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Satan’s Soup Is Sweet

By Henry Chukwuemeka Onyema (Nigeria)


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Henry Chukwuemeka Onyema is a

thirty year old school teacher and writer.

He lives in Awka, Anambra State, Nigeria.






“I am pregnant,” she announced in her melodious voice, her inviting lips quivering as she withdrew gently from my embrace.



My passion-charged hands stopped shaking. I looked at her as the world came to a full stop. Her big, violet eyes pierced mine with a disturbing anxiety. The directness in them only increased their angelic quality.



Blood began to pound in my ears. You cannot swear you did not see it coming; a soft voice spoke at my elbow. But I took every reasonable precaution, I argued. Don’t forget the human element, it replied.


“Are you sure?”


“Yes, Chidi darling.” Don’t reject me; don’t reject your child, her eyes pleaded.



Gently I sat her on my knees and put my hands on her shoulders, those femininely square shoulders in which I had buried my face as the prelude to many journeys of love. I held her gaze.



“Tell me the truth, Chi-Chi.” My voice hardened. “How many men have seen your naked thighs since we became lovers?”



She reacted as if I had stabbed her with a red-hot dagger. She jumped up and stared at me with such stricken eyes that I caught my breath.



But as a veteran counsellor I had seen countless Oscar-deserving performances. Yet at the back of my mind there was a nagging suspicion that I could be wrong. Only a woman who loved her man totally could have given herself the way Chinwe had given herself to me for the past nine month.



“So y…ou think I …?” She was too distraught to continue. “A…fter I gave up Michael for you? Oh God!” She paused to catch her breath. “Let us go for paternity tests if they will convince you!” The deluge pouring down her face was as intense as the silent sobs racking her ample chest. Brother Michael was the handsome member of the Evangelization Ministry whose marriage offer had been rejected.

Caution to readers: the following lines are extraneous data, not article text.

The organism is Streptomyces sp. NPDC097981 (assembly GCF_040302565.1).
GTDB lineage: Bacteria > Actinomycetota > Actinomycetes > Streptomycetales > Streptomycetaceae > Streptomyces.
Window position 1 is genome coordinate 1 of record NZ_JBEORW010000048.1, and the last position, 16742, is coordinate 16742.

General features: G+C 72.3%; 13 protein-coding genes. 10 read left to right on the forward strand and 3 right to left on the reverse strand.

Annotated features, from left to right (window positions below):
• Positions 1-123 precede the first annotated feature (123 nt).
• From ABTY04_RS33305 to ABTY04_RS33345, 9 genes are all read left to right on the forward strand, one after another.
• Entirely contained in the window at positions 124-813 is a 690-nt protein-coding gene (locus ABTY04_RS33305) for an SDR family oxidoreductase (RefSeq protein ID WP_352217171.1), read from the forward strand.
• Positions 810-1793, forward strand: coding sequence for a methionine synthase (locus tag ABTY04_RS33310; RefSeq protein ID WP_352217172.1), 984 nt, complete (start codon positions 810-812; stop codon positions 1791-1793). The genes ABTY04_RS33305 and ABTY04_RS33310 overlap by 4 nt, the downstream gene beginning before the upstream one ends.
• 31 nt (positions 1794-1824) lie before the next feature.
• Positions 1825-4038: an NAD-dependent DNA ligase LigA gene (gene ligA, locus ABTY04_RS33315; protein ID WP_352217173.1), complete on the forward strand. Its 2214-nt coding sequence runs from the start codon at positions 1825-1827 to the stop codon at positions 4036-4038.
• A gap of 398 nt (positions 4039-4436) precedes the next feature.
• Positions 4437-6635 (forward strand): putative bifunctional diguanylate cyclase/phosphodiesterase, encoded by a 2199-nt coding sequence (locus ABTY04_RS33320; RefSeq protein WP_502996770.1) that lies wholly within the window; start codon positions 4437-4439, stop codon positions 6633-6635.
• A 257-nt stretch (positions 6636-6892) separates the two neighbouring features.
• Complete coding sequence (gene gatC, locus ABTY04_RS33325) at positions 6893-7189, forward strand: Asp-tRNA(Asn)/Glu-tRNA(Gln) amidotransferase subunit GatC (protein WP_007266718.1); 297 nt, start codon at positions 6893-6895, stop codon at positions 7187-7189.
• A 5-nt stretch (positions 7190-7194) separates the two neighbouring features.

I tried to take her in my arms but she pushed me away. “Darling, I just wanted to make sure. I don’t doubt your love. Please, come. I still love you. How can I abandon you, after you gave me a new lease of life?” I meant those words. Her sand-complexioned face softened; a dazzling rainbow replaced the rain. She shook her head girlishly and melted in my arms.


“What’re we going to do, darling?” she cooed.



I ruffled the braids whose beauty was often concealed under a headscarf, which all true daughters of God were supposed to wear everywhere. My head reverberated with her question. What lay beyond this rainbow? Heaven or hell? Suddenly the cameras were switched on, the credits rolled, and the film began. A long, long movie …



Rejoice with the wife of thy youth. Let her be as the loving hind and pleasant roe; let her breasts satisfy thee at all times; and be thou ravished always with her love.



Whenever I read this portion of the book of Proverbs I wondered what King Solomon would say to the wife who did not make her breasts available to her husband. How could the husband be ravished when his wife’s love was as scarce as rice import licence for non-politicians during Nigeria’s Second Republic? For that was the situation with my wife, Pamela.



Pamela was a ravishing beauty I married three years ago. I saw her for the first time when I was teaching new members of the Saints Catholic Charismatic Renewal prayer group of St. Theresa’s Catholic Parish. One look at her and I was half convinced I had obtained the favour of the Lord. But discretion was needed. Serious prayers were indispensable. A Christian courtship would then follow.